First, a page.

"Shoot, Jimmy, shoot," the bashful fan implored to Whips outside left, Jimmy Wilson. "Move the ball there, keep sharp." The pair was particularly dissatisfied at a time out that was called early in the first half when Cleveland goalie Paul Shardlow lay still on the ground after grabbing the ball and being apparently kicked on the back of the head. "He's all right, he's all right," they yelled and mentioned that type of tactic is common among goalies to slow the momentum of the opponent. A few minutes later in the Cleveland dressing room, Shardlow, in street clothes, was having trouble combing his hair around an inch-long cut where "somebody put a foot. All part of the game, chap," he said, smiling.
As with the creation of most new organizations, there was considerable scurrying by Whips officials before the game. There were the usual speeches and introductions beŽfore the game and the players ran through parallel lines of a bagpipe band when introduced individually. The English national anthem was played but the American national anthem was not.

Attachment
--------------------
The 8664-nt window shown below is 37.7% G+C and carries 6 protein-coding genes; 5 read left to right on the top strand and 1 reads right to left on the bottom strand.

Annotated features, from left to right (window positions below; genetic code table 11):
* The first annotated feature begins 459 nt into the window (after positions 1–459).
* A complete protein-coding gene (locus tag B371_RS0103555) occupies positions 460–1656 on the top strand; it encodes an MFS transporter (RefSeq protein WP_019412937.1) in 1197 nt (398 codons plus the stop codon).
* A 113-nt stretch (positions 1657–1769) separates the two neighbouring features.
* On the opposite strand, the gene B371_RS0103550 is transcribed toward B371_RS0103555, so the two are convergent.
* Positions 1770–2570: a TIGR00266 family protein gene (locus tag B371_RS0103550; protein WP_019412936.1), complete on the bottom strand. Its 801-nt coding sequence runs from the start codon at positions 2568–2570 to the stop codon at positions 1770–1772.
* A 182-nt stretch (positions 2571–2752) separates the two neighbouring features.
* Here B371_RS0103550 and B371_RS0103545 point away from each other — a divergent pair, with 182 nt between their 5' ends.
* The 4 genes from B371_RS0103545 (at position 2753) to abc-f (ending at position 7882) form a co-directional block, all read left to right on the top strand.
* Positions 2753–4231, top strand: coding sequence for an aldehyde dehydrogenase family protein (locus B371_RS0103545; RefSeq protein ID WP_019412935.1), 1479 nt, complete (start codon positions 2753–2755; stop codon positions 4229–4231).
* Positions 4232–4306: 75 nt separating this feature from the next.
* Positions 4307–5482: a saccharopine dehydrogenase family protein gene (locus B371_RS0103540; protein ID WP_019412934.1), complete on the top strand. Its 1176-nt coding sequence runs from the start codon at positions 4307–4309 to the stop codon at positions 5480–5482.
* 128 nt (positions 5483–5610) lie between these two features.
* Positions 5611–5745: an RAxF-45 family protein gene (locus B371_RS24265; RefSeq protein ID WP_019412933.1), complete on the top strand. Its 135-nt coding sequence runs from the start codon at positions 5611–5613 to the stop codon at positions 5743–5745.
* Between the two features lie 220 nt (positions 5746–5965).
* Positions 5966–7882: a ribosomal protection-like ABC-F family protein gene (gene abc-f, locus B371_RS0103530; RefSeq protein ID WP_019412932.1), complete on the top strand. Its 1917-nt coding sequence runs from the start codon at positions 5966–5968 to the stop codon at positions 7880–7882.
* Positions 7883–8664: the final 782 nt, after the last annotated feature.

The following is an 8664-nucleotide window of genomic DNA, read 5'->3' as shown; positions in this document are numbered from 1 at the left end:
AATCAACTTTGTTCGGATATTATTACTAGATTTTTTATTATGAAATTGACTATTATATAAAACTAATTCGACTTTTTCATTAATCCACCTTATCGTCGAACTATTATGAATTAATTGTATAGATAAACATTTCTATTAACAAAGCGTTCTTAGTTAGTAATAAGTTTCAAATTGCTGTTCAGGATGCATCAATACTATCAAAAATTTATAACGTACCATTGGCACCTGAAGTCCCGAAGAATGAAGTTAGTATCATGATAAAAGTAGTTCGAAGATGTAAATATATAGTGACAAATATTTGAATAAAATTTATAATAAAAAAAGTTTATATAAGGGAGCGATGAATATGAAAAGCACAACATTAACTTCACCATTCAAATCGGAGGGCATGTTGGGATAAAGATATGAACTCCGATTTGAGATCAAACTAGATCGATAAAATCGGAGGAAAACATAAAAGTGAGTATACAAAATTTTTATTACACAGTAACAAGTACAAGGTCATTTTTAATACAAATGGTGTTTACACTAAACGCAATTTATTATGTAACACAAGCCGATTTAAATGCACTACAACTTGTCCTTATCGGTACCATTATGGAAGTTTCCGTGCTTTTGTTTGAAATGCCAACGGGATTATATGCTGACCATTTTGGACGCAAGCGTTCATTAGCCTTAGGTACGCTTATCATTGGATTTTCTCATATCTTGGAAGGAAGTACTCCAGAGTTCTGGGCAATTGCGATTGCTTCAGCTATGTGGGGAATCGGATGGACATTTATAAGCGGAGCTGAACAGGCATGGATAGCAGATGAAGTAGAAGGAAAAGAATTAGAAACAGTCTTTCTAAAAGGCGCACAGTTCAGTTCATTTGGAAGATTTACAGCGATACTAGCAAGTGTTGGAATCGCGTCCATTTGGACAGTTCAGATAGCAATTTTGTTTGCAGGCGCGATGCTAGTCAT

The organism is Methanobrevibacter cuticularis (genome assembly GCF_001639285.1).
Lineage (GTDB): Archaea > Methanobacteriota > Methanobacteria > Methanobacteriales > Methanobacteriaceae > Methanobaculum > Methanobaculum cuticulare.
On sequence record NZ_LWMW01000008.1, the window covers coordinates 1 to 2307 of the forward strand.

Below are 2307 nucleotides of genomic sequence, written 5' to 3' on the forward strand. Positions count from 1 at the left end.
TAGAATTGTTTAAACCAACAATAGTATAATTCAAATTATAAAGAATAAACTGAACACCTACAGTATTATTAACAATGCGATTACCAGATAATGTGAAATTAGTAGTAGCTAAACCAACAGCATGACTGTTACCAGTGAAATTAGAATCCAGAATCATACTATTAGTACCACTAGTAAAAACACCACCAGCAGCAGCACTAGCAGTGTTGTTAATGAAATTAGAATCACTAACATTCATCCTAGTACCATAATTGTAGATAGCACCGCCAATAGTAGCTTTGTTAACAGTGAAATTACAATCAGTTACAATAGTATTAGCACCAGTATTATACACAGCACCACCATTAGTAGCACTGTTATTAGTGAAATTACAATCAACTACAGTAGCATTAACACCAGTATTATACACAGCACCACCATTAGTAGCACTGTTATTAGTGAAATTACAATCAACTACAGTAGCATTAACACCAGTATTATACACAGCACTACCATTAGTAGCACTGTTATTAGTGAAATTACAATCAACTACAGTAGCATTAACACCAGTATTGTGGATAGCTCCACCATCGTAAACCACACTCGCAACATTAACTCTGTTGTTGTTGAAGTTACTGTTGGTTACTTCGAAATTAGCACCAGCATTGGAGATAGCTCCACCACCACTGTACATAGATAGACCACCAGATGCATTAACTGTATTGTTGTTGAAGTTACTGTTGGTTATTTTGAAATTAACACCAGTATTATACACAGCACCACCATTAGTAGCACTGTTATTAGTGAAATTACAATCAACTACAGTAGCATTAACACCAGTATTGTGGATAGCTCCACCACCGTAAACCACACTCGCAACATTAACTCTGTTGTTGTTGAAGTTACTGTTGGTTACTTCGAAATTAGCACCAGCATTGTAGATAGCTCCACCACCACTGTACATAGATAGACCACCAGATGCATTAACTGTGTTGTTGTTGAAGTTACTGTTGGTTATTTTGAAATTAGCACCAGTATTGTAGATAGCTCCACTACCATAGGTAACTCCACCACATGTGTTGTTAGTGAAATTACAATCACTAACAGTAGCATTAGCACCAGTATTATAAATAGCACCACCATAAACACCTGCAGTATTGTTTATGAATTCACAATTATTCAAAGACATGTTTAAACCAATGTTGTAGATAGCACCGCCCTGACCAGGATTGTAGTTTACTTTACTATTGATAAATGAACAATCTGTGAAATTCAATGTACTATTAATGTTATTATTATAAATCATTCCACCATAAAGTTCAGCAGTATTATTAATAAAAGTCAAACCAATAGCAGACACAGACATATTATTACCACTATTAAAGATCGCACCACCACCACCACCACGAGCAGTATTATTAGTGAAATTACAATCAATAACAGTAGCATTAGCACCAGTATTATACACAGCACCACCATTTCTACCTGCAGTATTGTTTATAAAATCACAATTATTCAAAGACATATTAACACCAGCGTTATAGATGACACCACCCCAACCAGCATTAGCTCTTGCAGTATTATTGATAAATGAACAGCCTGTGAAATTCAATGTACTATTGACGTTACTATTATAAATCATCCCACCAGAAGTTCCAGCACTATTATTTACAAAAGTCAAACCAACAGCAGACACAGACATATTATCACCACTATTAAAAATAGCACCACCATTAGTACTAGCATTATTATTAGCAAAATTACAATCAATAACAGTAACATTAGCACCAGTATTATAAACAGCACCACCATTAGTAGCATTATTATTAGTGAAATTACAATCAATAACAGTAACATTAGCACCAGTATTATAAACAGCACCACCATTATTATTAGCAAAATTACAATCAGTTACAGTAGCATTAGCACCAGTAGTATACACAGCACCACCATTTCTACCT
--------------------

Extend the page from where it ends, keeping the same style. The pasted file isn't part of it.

The most prevalent player complaints about the stadium field were that it was "cramped" and the raised portions of grass around the dirt infield "made the ball dart at all sorts of nasty angles."

President Receives Whip Season Pass

President Johnson received a season pass yesterday to the Washington Whips soccer games and wished "good luck to the team." The President met with Earl Foreman, Whip s president; General Manager Jerry Cooper, publicist Charlie Brotman, Manager Eddie Turnbull and the United Soccer Association commissioner, Dick Walsh, for about seven minutes in his White House office.

Source, The Washington Post, 27th May 1967

Aberdeen Teamsheet:  Clark, Whyte, Shewan, Munro, McMillan, Petersen, Wilson, Smith, Johnston, Storrie, Wilson.

Unused Subs:


Stoke City Teamsheet:  Shardlow (Farmer), Bentley, Allan, Bloor, Skeels, Eastham (Moore), Mahoney, Bernard, Burrow, Setters, Vernon